is no evidence of a taser being used, or of any harm being
inflicted upon Plaintiff.
Bailey and Sgt. Lindsey have provided affidavits asserting
that they do not believe that they were in possession of
tasers on the day in question. Defendants assert that the
video corroborates that the attending officers did not have
tasers. While the Court cannot clearly confirm this, it notes
that there is no video evidence of a taser being used.
Defendant alleges, and Plaintiff does not dispute, that these
events took place approximately 1:13 a.m., the morning of
December 26, 2011. The record indicates that charges were not
filed for the incident which led to the arrest, and Plaintiff
was released from custody at 3:30 p.m. that same day. [ECF
43-3 pp. 1, 3].
has filed a response [ECF 49], in which he does not dispute
the contents of the video. Interestingly, he does not claim
that the video inaccurately portrays the events or that the
officer turned off the video and then harmed him. Defendant
has moved to strike the response as it contains a supporting
letter from Plaintiffs mother, not in affidavit form, as well
as a series of medical records for emergency room treatment
received two days later, on December 28, 2011.
STANDARDS GOVERNING SUMMARY JUDGMENT
judgment is appropriate "if the movant shows that there
is no genuine dispute as to any material fact and the movant
if entitled to judgment as a matter of law."
Fed.R.Civ.P. 56(a); see also Celotex Corp. v. Catrett,
7A77 U.S. 317, 322-23 (1986). The moving party has the
burden of providing proper documentary evidence to show the
absence of a genuine issue of material fact. Celotex
Corp. v. Catrett, 477 U.S. 317, 323-24 (1986). Once the
moving party has met its burden, the opposing party must come
forward with specific evidence, not mere allegations or
denials of the pleadings, which demonstrates that there is a
genuine issue for trial. Gracia v. Volvo Europa Truck, N.
V., 112 F.3d 291, 294 (7th Cir. 1997). "[A] party
moving for summary judgment can prevail just by showing that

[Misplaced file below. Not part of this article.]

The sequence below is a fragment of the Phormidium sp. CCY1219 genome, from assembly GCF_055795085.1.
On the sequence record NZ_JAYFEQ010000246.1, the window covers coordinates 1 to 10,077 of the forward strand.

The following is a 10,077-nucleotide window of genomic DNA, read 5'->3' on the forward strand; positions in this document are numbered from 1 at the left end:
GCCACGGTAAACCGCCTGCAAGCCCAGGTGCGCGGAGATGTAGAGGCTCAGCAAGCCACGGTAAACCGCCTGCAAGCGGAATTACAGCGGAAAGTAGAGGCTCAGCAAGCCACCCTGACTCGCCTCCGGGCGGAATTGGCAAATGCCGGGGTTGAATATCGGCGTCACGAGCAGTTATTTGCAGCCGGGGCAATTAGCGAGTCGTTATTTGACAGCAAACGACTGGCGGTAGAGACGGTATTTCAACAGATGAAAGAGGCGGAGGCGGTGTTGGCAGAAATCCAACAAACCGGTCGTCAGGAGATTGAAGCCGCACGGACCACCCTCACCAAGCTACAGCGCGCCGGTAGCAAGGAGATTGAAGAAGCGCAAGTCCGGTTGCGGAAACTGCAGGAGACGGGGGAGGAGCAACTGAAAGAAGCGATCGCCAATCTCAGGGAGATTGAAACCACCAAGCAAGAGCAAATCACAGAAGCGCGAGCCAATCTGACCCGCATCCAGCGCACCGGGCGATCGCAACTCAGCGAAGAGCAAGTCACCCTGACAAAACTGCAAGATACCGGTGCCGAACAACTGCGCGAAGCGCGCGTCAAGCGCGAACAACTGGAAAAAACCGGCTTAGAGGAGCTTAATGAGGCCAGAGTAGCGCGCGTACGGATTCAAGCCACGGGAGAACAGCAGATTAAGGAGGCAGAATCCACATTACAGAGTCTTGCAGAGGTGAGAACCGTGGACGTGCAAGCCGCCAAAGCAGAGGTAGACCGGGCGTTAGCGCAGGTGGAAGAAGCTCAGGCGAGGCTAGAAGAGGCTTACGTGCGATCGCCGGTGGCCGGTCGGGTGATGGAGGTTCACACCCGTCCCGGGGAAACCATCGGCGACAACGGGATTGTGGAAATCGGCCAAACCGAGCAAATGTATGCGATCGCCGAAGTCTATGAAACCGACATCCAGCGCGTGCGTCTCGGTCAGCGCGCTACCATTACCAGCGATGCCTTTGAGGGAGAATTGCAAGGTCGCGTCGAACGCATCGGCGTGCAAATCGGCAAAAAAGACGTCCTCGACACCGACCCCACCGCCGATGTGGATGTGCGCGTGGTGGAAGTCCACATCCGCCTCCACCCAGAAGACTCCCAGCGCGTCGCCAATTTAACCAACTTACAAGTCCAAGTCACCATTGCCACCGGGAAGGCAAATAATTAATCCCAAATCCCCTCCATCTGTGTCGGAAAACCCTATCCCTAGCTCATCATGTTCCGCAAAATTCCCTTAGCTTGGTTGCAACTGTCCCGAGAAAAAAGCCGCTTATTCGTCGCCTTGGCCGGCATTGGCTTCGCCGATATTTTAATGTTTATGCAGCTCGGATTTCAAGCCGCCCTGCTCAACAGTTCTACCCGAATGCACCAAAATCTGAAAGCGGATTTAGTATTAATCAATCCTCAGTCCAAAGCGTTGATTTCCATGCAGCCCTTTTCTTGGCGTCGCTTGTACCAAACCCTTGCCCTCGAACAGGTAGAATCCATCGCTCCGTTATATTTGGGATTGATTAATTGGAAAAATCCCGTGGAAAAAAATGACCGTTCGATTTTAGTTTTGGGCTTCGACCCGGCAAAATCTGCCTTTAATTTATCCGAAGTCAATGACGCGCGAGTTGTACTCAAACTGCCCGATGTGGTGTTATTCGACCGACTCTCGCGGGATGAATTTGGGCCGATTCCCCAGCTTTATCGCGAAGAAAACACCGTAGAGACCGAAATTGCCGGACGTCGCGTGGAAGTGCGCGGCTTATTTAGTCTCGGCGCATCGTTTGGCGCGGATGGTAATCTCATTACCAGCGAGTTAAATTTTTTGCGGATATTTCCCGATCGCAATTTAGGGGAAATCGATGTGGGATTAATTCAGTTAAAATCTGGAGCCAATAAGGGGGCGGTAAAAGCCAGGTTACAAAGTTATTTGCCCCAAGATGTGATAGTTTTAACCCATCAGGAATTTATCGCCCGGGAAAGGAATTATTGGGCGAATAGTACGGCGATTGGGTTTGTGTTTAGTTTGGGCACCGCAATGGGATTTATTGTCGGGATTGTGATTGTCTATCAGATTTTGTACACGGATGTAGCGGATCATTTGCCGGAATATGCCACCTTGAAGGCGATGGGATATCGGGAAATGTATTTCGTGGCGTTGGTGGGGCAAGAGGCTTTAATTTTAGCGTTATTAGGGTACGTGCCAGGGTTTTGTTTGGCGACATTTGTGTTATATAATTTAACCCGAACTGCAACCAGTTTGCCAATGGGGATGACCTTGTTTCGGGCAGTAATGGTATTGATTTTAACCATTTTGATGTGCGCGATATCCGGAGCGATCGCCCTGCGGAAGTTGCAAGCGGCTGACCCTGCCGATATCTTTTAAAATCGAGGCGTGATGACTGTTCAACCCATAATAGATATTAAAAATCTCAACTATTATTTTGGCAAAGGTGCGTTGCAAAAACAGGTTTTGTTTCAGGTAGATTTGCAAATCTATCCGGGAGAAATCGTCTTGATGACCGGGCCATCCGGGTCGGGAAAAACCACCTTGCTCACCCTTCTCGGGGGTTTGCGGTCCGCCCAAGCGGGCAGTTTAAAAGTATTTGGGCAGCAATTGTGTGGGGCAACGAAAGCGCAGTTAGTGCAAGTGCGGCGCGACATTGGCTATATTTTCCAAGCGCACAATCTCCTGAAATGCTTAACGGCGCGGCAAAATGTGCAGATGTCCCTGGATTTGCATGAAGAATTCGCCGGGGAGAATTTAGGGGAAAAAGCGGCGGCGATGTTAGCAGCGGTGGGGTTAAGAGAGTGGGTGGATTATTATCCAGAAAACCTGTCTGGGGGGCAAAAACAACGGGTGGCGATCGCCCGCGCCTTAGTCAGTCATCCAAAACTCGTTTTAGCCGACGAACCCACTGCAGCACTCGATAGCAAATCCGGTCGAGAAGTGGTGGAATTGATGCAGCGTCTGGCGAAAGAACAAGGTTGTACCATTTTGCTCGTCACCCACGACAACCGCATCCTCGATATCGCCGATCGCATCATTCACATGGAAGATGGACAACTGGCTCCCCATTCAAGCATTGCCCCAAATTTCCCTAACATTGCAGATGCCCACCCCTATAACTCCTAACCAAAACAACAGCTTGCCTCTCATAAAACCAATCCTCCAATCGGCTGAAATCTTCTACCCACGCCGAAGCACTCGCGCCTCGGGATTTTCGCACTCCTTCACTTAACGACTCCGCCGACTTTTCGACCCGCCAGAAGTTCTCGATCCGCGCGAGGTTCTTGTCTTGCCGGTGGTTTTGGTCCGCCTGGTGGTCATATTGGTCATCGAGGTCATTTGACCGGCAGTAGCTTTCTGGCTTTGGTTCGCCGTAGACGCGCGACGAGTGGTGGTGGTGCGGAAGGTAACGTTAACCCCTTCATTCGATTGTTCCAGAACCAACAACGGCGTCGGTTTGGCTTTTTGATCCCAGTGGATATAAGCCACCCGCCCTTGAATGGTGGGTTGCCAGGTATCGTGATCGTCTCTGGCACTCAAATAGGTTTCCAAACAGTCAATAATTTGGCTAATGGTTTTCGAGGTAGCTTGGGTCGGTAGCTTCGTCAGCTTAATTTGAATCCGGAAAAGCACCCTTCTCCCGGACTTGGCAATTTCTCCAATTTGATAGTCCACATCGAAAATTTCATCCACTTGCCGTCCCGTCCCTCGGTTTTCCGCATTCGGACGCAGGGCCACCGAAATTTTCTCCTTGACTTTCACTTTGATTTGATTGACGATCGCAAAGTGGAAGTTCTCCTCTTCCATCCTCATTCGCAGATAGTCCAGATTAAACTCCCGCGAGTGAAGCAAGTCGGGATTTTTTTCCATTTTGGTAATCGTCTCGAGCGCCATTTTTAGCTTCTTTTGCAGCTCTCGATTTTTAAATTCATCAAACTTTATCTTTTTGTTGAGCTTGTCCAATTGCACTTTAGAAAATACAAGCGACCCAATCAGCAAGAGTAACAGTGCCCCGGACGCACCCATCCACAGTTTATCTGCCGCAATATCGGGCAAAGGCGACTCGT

the other party has no evidence on an issue on which that
party has the burden of proof." Brazinski v. Amoco
Petroleum Additives Co., 6 F.3d 1176, 1183 (7th Cir.
the non-movant cannot rest on the pleadings alone, but must
designate specific facts in affidavits, depositions, answers
to interrogatories or admissions that establish that there is
a genuine triable issue; he "'must do more than
simply show that there is some metaphysical doubt as to the
material fact/" Anderson v. Liberty Lobby,
Inc., 477 U.S. 242, 256-57 (1986)(quoting Matsushita
Elec. Indus. Co. v. Zenith Radio Corp., 475 U.S. 574,
586 (1986)); Hot Wax, Inc. v. Turtle Wax, Inc., 191
F.3d 813, 818 (7th Cir. 1999). Finally, a scintilla of
evidence in support of the non-movant's position is not
sufficient to oppose successfully a summary judgment motion;
"there must be evidence on which the jury could
reasonably find for the [non-movant]."
Anderson, 477 U.S. at 250.
sustain an Eighth Amendment of excessive force the Plaintiff
must show that officials used force "maliciously and
sadistically for the very purpose of causing harm/' or,
with "a knowing willingness that [harm] occur."
Hudson v. McMillian, 503 U.S.I, 6-7 (1992) (internal
quotation marks and citation omitted). This is so as prison
officials often make decisions "'in haste, under
pressure, and frequently without the luxury of a second
chance.'" Id. at 6, 7. Generally, excessive